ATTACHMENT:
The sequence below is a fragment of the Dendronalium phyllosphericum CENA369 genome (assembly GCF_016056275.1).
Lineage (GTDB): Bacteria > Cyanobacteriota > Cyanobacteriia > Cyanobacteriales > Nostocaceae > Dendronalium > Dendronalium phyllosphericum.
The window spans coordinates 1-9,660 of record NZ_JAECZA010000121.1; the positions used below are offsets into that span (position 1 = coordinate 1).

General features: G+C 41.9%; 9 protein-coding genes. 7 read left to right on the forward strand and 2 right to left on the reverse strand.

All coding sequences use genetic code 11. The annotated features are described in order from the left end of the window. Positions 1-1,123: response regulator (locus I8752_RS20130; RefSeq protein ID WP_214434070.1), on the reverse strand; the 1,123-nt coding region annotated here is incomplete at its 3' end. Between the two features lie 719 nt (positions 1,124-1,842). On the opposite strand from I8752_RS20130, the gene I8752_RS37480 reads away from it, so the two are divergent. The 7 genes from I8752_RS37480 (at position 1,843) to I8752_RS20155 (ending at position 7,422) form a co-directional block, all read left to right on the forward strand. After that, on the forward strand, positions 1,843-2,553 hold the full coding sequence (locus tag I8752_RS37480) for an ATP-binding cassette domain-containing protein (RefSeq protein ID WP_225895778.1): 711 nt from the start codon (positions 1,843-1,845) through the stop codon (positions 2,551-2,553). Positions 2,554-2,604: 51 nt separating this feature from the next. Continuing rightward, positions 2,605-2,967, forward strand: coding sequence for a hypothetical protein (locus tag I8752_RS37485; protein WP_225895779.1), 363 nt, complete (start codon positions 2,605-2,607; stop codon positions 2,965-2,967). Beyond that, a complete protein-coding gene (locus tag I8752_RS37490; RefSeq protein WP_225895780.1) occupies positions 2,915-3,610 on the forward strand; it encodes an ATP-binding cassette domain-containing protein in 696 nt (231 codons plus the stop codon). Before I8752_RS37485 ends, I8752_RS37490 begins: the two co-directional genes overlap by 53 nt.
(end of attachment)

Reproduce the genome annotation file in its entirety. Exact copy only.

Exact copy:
The sequence below is a fragment of the Dendronalium phyllosphericum CENA369 genome (assembly GCF_016056275.1).
Lineage (GTDB): Bacteria > Cyanobacteriota > Cyanobacteriia > Cyanobacteriales > Nostocaceae > Dendronalium > Dendronalium phyllosphericum.
The window spans coordinates 1-9,660 of record NZ_JAECZA010000121.1; the positions used below are offsets into that span (position 1 = coordinate 1).

General features: G+C 41.9%; 9 protein-coding genes. 7 read left to right on the forward strand and 2 right to left on the reverse strand.

All coding sequences use genetic code 11. The annotated features are described in order from the left end of the window. Positions 1-1,123: response regulator (locus I8752_RS20130; RefSeq protein ID WP_214434070.1), on the reverse strand; the 1,123-nt coding region annotated here is incomplete at its 3' end. Between the two features lie 719 nt (positions 1,124-1,842). On the opposite strand from I8752_RS20130, the gene I8752_RS37480 reads away from it, so the two are divergent. The 7 genes from I8752_RS37480 (at position 1,843) to I8752_RS20155 (ending at position 7,422) form a co-directional block, all read left to right on the forward strand. After that, on the forward strand, positions 1,843-2,553 hold the full coding sequence (locus tag I8752_RS37480) for an ATP-binding cassette domain-containing protein (RefSeq protein ID WP_225895778.1): 711 nt from the start codon (positions 1,843-1,845) through the stop codon (positions 2,551-2,553). Positions 2,554-2,604: 51 nt separating this feature from the next. Continuing rightward, positions 2,605-2,967, forward strand: coding sequence for a hypothetical protein (locus tag I8752_RS37485; protein WP_225895779.1), 363 nt, complete (start codon positions 2,605-2,607; stop codon positions 2,965-2,967). Beyond that, a complete protein-coding gene (locus tag I8752_RS37490; RefSeq protein WP_225895780.1) occupies positions 2,915-3,610 on the forward strand; it encodes an ATP-binding cassette domain-containing protein in 696 nt (231 codons plus the stop codon). Before I8752_RS37485 ends, I8752_RS37490 begins: the two co-directional genes overlap by 53 nt.